$1M Retirement Savings Now a Reality for More Americans Than Ever

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To become a millionaire, it turns out the most effective and consistent path to seven figures might actually be quite boring. At least, that’s the conclusion one might arrive at given a recent Fidelity Investments report that claims the number of Fidelity 401k plans with $1 million or more hit a new record, with 157,000 in the first quarter of 2018.

Despite the allure of finding a perfect, easy way to build wealth rapidly, there’s plenty of evidence to show that the best way to reach that first million is a well-planned “get rich slowly” scheme.

Click to read about the maximum 401k contribution limits.

Americans Are Saving More for Their Future

Although the stock market in early 2018 was most notable for its hiccups, that doesn’t appear to have dampened the present enthusiasm for building a large nest egg among American savers.

“Despite some market volatility at the beginning of 2018, retirement savers stayed on track and continued to contribute to their IRAs and workplace savings plans,” said Kevin Barry, the president of workplace investing for Fidelity Investments, in a press release. “In addition, an increasing number of savers are contributing to both their IRA and workplace savings plan. Combining the benefits of these two savings vehicles helps build a diversified retirement savings strategy and can provide a significant boost to an individual’s retirement savings efforts.”

The rate at which people were saving actually saw a marginal drop from the last quarter of 2017 — about 1 percent — but that rate was still an 8 percent increase over the same period one year prior. Pair that with the fact that the average rate of 401k contributions climbed to a record 13.2 percent — up from 13 percent at the end of 2017 — and IRA contributions hit an average of $3,180, up 3 percent year-over-year. The average 401k contribution level is now 8.6 percent — not including employer contributions — representing the highest rate in almost a decade, CNBC reported.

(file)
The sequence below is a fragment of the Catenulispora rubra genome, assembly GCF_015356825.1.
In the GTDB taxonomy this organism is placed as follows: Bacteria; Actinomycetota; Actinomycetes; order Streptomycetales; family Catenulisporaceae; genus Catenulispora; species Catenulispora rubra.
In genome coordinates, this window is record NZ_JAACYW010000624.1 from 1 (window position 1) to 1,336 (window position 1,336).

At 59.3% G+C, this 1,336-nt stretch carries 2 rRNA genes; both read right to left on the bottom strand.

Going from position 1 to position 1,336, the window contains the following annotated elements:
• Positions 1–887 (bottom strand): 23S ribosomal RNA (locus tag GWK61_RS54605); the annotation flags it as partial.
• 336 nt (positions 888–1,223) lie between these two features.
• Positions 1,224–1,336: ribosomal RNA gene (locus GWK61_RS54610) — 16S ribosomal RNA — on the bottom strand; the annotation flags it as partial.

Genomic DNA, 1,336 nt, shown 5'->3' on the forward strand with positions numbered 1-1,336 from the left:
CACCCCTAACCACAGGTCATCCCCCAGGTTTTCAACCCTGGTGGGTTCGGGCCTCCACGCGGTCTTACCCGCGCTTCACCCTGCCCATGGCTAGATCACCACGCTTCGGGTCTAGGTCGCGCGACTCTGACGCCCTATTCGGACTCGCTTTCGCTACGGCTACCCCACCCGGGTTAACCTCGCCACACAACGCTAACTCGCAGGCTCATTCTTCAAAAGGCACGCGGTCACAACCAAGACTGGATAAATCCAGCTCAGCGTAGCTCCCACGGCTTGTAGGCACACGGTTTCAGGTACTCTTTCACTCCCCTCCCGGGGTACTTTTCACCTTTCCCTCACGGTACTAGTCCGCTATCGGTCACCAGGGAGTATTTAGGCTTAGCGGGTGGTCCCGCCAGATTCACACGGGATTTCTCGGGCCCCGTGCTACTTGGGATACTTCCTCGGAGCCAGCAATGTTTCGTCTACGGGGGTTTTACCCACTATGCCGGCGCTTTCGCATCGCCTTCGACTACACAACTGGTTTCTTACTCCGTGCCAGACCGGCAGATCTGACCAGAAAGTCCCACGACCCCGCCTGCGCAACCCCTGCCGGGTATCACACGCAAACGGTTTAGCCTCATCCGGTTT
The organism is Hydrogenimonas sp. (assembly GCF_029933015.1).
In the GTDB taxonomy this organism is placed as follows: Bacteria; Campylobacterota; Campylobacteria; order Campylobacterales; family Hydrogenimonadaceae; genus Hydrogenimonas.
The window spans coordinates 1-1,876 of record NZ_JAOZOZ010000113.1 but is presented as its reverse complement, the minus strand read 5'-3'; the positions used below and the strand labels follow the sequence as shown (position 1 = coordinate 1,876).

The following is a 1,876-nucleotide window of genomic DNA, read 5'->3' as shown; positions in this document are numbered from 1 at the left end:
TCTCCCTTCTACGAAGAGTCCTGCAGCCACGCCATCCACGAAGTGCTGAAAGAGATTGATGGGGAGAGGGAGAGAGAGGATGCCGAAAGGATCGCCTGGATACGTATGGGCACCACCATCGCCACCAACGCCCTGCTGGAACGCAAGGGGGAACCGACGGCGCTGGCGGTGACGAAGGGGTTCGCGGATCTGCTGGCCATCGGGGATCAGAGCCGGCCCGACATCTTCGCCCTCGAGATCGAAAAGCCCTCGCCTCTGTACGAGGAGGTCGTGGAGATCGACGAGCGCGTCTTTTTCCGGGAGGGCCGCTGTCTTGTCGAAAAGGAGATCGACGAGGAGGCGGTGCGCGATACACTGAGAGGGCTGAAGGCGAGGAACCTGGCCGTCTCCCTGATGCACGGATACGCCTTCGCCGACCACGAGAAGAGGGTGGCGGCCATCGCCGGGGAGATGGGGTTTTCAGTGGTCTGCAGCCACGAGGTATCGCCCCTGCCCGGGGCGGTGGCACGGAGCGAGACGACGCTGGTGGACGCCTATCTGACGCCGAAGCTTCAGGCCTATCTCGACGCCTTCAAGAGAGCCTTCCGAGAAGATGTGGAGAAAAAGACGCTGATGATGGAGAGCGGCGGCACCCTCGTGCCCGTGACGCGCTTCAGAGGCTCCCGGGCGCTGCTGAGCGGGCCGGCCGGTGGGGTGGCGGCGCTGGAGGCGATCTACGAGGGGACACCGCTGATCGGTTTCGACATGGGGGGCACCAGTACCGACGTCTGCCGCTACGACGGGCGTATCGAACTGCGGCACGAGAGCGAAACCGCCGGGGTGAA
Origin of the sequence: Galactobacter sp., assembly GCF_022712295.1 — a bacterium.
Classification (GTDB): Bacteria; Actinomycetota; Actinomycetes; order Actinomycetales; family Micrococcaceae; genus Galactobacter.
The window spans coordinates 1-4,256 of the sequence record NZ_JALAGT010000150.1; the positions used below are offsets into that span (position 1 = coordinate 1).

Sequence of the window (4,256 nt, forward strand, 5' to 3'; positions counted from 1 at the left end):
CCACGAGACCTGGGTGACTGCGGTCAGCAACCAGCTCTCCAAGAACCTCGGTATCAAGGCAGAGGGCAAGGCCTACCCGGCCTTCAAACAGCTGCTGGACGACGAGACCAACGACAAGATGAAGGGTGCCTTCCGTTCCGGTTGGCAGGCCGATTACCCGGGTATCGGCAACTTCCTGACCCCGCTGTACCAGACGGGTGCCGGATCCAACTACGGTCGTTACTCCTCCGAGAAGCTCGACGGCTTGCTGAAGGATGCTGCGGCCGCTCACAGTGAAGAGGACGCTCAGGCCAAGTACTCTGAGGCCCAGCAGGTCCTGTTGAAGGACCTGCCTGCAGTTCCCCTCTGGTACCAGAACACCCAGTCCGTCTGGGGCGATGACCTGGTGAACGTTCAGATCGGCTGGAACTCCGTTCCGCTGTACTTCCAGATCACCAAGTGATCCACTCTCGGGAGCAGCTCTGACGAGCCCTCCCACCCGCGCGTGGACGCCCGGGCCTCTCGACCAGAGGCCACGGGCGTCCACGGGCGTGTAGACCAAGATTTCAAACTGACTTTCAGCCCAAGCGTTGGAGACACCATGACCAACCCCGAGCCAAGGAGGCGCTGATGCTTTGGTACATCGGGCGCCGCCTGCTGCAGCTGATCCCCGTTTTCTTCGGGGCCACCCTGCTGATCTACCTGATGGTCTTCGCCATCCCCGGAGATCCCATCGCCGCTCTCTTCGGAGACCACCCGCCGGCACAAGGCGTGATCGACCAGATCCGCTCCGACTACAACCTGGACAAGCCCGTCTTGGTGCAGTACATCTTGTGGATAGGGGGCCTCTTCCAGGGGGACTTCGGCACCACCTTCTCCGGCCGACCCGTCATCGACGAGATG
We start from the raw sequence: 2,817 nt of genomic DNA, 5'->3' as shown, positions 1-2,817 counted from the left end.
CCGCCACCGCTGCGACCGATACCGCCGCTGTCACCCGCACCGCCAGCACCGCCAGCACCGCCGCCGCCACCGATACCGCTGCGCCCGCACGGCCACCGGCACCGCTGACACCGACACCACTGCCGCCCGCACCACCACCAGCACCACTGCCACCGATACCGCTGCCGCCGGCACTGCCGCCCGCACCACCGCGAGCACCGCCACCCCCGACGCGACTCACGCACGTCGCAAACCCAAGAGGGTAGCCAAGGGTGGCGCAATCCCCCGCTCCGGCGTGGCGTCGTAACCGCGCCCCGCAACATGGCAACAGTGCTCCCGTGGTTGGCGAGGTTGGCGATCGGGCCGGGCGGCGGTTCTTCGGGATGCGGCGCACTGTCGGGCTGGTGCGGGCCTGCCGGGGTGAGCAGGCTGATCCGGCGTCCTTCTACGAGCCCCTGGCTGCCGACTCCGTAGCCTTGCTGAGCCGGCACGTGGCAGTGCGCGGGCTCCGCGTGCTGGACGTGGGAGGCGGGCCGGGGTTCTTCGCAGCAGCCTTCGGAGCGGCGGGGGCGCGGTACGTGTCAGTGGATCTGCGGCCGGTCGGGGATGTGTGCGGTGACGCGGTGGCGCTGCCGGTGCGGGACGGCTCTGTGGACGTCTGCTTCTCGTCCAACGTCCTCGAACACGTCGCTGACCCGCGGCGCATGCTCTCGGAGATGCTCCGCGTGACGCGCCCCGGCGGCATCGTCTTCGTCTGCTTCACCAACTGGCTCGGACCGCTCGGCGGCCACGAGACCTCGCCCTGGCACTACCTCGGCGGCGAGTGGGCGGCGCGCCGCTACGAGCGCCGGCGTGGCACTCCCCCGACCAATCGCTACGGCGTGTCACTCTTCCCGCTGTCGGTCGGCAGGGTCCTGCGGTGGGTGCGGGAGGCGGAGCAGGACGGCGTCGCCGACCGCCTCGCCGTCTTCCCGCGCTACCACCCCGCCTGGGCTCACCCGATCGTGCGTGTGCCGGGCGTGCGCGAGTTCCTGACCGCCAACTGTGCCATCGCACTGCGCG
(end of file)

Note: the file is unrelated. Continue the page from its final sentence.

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All this points to American investors feeling confident about the long-term gains presented by the stock market and their 401k. That people appear to have shrugged off volatility and kept their eye on the price by continuing to boost their 401k contributions is a promising sign for the broader economy and people’s retirement plans. If more and more people are recognizing how being patient and building the retirement account over time is the most consistent path to long-term wealth, the number of 401k millionaires could continue to be on the rise.

Millennials Leading the Charge in Getting Rich Slowly

For people who have been contributing for years, Fidelity found that they made major gains, and one might assume that the majority of those 401k accounts with $1 million or more are with boomers who have been saving for years. Accounts that have 10 or 15 years of contributions to their 401k accounts both saw their average values jump as compared to the same period last year — a 15.8 percent jump to $290,100 for 10-year accounts and a 15 percent increase to $379,600 for 15-year accounts.

But millennials appear to be at the forefront of the recent boost in saving. Overall, 30 percent of Fidelity customers increased their 401k contributions in the last year. Among millennials, that rate was 36 percent, showing that the younger generation of professionals appears to have a strong sense of how important their retirement savings really are.

That millennials are getting ahead of the curve with their saving plans is promising, with saving early being one of the most important keys to reaching — or beating — that $1 million goal for so many people.

Click to keep reading about 11 things you should never do with your 401k.


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